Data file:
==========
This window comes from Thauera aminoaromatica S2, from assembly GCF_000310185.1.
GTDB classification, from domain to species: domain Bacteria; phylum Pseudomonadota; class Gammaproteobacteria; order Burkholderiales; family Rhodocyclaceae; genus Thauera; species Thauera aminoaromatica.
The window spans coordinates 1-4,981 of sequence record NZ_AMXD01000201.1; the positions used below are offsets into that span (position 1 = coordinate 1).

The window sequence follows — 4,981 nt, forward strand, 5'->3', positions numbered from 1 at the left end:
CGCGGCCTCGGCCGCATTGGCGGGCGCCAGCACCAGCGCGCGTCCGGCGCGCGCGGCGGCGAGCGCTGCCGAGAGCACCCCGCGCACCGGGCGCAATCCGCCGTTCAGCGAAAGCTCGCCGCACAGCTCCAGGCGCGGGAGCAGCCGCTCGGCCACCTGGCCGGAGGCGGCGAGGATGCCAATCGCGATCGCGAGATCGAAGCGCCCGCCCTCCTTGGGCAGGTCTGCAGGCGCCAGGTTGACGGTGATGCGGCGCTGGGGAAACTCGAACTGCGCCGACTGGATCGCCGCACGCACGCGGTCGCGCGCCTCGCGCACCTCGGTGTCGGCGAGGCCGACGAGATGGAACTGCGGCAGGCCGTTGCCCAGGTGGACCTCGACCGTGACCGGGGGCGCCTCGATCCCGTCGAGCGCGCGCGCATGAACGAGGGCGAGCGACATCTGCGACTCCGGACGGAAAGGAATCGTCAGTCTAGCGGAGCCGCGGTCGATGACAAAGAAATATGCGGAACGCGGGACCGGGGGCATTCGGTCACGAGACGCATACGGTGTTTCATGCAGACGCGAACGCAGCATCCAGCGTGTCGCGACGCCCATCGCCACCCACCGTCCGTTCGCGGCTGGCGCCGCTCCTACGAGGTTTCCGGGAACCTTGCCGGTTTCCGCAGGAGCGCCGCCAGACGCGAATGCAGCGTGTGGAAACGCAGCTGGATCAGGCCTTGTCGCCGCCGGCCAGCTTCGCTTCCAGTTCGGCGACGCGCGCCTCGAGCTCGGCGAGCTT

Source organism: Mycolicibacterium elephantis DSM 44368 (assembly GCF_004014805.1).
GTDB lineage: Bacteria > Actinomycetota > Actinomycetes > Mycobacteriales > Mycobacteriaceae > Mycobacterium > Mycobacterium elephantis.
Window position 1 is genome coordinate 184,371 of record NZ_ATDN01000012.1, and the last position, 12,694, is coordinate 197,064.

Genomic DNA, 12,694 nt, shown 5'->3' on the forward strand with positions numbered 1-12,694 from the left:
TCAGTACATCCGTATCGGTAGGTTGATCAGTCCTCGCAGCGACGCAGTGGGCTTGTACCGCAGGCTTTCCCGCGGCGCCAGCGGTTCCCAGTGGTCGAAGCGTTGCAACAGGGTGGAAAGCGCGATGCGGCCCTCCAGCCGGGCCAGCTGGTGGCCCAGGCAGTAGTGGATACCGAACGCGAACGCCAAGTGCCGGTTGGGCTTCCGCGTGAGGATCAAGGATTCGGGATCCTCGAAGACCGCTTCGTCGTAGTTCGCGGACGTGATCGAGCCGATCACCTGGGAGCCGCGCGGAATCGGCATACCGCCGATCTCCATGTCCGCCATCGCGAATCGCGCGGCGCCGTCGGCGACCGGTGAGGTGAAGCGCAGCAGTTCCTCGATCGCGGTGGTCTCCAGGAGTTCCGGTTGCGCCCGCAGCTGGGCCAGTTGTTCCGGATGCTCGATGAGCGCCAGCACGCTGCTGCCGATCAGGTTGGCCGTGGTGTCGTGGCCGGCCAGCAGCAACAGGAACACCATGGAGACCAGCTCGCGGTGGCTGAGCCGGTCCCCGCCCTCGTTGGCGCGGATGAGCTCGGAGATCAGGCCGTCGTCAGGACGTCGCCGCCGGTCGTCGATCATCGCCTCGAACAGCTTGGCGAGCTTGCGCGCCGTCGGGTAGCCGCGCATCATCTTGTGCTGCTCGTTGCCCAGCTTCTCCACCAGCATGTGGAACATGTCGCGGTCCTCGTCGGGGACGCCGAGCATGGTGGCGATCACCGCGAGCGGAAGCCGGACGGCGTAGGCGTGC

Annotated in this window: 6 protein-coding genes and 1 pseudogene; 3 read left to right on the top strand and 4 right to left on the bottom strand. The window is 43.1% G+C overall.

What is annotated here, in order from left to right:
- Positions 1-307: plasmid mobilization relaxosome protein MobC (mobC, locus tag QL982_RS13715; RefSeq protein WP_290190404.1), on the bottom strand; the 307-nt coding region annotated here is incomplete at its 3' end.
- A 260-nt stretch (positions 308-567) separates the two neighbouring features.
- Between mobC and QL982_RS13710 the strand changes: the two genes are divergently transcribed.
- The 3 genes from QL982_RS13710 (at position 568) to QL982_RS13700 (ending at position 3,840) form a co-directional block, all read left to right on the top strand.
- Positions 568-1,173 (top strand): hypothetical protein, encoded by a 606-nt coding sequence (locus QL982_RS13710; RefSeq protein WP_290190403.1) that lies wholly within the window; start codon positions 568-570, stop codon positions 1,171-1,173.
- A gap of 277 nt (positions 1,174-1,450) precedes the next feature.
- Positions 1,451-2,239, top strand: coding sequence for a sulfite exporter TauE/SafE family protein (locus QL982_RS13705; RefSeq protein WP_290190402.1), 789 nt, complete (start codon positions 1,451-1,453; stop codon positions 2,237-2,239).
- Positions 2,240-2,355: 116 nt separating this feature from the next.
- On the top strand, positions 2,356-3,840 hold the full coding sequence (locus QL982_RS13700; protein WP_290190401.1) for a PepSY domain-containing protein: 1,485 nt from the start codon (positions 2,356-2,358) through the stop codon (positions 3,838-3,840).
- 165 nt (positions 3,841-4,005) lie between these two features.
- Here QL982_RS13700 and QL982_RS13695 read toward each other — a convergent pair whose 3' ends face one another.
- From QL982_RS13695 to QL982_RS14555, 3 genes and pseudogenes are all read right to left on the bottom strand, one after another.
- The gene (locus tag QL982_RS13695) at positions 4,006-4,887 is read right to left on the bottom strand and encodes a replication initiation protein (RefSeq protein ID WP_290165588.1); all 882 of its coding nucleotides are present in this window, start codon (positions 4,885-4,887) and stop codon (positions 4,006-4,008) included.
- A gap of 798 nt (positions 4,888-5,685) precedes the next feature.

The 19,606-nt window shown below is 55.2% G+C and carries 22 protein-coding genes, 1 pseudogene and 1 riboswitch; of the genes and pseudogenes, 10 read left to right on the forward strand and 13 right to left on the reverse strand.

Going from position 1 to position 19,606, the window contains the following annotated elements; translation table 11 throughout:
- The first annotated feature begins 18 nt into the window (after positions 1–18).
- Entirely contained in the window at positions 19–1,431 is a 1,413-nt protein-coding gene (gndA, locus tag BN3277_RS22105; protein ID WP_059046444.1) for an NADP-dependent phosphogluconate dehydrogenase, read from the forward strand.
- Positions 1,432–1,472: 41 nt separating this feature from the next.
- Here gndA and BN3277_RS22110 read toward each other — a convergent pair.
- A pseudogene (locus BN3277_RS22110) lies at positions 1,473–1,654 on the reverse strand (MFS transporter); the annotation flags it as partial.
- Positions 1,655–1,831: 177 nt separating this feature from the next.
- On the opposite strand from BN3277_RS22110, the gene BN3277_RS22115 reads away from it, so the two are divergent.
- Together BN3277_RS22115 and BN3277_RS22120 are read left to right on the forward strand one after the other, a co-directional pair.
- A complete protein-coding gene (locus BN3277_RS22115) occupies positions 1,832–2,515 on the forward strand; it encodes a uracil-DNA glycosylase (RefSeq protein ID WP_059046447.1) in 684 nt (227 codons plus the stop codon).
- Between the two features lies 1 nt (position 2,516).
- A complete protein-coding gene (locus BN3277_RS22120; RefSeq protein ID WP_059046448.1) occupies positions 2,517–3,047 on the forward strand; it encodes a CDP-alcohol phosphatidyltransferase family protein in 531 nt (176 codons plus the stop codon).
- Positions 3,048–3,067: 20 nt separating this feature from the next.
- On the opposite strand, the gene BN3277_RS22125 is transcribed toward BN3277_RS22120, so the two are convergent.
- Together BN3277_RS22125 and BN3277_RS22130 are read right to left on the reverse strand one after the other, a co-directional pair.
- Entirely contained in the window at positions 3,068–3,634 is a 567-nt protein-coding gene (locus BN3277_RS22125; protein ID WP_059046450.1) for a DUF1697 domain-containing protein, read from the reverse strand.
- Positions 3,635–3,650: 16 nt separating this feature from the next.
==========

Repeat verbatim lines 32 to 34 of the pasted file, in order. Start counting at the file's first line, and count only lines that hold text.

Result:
- Here gndA and BN3277_RS22110 read toward each other — a convergent pair.
- A pseudogene (locus BN3277_RS22110) lies at positions 1,473–1,654 on the reverse strand (MFS transporter); the annotation flags it as partial.
- Positions 1,655–1,831: 177 nt separating this feature from the next.